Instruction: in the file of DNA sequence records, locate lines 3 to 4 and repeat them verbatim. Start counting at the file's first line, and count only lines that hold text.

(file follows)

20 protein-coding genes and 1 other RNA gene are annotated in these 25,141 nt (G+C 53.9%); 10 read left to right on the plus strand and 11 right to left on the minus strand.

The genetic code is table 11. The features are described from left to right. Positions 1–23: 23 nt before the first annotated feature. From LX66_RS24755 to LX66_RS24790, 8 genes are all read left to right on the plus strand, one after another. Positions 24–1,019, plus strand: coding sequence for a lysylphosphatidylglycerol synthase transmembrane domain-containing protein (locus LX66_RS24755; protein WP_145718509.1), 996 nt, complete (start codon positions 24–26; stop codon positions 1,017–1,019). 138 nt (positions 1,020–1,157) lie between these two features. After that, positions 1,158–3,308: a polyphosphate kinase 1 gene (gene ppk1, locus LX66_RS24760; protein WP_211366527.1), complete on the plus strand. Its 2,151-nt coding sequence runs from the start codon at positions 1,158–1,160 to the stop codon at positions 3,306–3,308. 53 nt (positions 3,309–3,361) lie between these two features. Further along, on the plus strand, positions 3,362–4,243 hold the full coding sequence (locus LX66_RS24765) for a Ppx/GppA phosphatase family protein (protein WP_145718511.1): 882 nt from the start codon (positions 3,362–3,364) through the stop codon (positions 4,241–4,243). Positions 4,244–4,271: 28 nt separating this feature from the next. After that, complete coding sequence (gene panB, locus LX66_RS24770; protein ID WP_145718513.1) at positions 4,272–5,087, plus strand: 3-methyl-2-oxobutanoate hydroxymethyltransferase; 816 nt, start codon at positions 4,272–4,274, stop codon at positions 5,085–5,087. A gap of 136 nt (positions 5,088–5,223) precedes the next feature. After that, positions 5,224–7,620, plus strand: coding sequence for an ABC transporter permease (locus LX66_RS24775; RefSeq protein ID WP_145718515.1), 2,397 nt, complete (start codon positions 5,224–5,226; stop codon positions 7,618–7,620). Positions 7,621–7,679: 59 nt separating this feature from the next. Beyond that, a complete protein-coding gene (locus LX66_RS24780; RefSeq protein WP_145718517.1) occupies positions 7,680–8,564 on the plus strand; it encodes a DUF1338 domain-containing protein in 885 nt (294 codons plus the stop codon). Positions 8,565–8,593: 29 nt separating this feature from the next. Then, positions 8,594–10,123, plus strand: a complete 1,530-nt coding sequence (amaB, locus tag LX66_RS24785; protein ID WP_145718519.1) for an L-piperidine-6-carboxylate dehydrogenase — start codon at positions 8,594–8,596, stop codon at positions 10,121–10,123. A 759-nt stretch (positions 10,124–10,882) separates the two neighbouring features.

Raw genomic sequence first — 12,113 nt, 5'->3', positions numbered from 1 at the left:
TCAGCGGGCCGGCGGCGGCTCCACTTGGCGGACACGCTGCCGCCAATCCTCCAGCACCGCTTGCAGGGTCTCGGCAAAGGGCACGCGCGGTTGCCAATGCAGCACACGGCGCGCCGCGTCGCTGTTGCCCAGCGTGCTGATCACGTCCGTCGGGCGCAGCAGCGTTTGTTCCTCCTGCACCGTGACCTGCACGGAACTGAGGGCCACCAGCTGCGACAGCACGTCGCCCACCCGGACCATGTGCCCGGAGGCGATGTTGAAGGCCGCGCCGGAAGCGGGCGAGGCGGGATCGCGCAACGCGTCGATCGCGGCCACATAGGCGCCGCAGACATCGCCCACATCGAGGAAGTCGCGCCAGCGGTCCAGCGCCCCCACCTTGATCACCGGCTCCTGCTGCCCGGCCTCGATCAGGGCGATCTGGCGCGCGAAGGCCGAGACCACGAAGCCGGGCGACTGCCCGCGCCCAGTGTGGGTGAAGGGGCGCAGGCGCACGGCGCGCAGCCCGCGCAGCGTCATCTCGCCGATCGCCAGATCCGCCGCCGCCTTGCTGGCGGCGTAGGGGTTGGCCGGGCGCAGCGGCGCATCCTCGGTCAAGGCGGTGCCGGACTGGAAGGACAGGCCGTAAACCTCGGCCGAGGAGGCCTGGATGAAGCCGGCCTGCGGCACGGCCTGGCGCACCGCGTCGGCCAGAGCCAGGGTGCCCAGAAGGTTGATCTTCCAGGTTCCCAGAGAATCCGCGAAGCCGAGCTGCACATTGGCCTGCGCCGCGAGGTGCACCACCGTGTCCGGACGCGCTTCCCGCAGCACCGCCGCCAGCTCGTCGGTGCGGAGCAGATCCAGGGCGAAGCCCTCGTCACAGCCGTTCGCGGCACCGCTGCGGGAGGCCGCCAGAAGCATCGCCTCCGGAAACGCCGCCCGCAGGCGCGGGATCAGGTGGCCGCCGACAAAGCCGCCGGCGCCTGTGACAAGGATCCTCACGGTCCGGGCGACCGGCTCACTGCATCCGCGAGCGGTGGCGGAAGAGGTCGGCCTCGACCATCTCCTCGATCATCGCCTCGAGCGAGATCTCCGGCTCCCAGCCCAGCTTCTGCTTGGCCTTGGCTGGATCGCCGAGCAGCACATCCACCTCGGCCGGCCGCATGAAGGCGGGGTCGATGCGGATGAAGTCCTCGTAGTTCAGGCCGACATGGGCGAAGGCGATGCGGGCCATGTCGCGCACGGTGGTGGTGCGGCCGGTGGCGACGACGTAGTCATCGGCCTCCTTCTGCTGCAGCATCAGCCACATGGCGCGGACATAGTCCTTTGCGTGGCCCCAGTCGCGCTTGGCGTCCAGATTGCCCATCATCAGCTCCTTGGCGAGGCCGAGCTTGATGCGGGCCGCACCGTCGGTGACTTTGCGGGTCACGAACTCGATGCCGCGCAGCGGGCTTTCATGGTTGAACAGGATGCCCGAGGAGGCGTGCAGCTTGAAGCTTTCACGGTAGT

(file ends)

Raw genomic sequence first — 12,113 nt, 5'->3', positions numbered from 1 at the left:
TCAGCGGGCCGGCGGCGGCTCCACTTGGCGGACACGCTGCCGCCAATCCTCCAGCACCGCTTGCAGGGTCTCGGCAAAGGGCACGCGCGGTTGCCAATGCAGCACACGGCGCGCCGCGTCGCTGTTGCCCAGCGTGCTGATCACGTCCGTCGGGCGCAGCAGCGTTTGTTCCTCCTGCACCGTGACCTGCACGGAACTGAGGGCCACCAGCTGCGACAGCACGTCGCCCACCCGGACCATGTGCCCGGAGGCGATGTTGAAGGCCGCGCCGGAAGCGGGCGAGGCGGGATCGCGCAACGCGTCGATCGCGGCCACATAGGCGCCGCAGACATCGCCCACATCGAGGAAGTCGCGCCAGCGGTCCAGCGCCCCCACCTTGATCACCGGCTCCTGCTGCCCGGCCTCGATCAGGGCGATCTGGCGCGCGAAGGCCGAGACCACGAAGCCGGGCGACTGCCCGCGCCCAGTGTGGGTGAAGGGGCGCAGGCGCACGGCGCGCAGCCCGCGCAGCGTCATCTCGCCGATCGCCAGATCCGCCGCCGCCTTGCTGGCGGCGTAGGGGTTGGCCGGGCGCAGCGGCGCATCCTCGGTCAAGGCGGTGCCGGACTGGAAGGACAGGCCGTAAACCTCGGCCGAGGAGGCCTGGATGAAGCCGGCCTGCGGCACGGCCTGGCGCACCGCGTCGGCCAGAGCCAGGGTGCCCAGAAGGTTGATCTTCCAGGTTCCCAGAGAATCCGCGAAGCCGAGCTGCACATTGGCCTGCGCCGCGAGGTGCACCACCGTGTCCGGACGCGCTTCCCGCAGCACCGCCGCCAGCTCGTCGGTGCGGAGCAGATCCAGGGCGAAGCCCTCGTCACAGCCGTTCGCGGCACCGCTGCGGGAGGCCGCCAGAAGCATCGCCTCCGGAAACGCCGCCCGCAGGCGCGGGATCAGGTGGCCGCCGACAAAGCCGCCGGCGCCTGTGACAAGGATCCTCACGGTCCGGGCGACCGGCTCACTGCATCCGCGAGCGGTGGCGGAAGAGGTCGGCCTCGACCATCTCCTCGATCATCGCCTCGAGCGAGATCTCCGGCTCCCAGCCCAGCTTCTGCTTGGCCTTGGCTGGATCGCCGAGCAGCACATCCACCTCGGCCGGCCGCATGAAGGCGGGGTCGATGCGGATGAAGTCCTCGTAGTTCAGGCCGACATGGGCGAAGGCGATGCGGGCCATGTCGCGCACGGTGGTGGTGCGGCCGGTGGCGACGACGTAGTCATCGGCCTCCTTCTGCTGCAGCATCAGCCACATGGCGCGGACATAGTCCTTTGCGTGGCCCCAGTCGCGCTTGGCGTCCAGATTGCCCATCATCAGCTCCTTGGCGAGGCCGAGCTTGATGCGGGCCGCACCGTCGGTGACTTTGCGGGTCACGAACTCGATGCCGCGCAGCGGGCTTTCATGGTTGAACAGGATGCCCGAGGAGGCGTGCAGCTTGAAGCTTTCACGGTAGT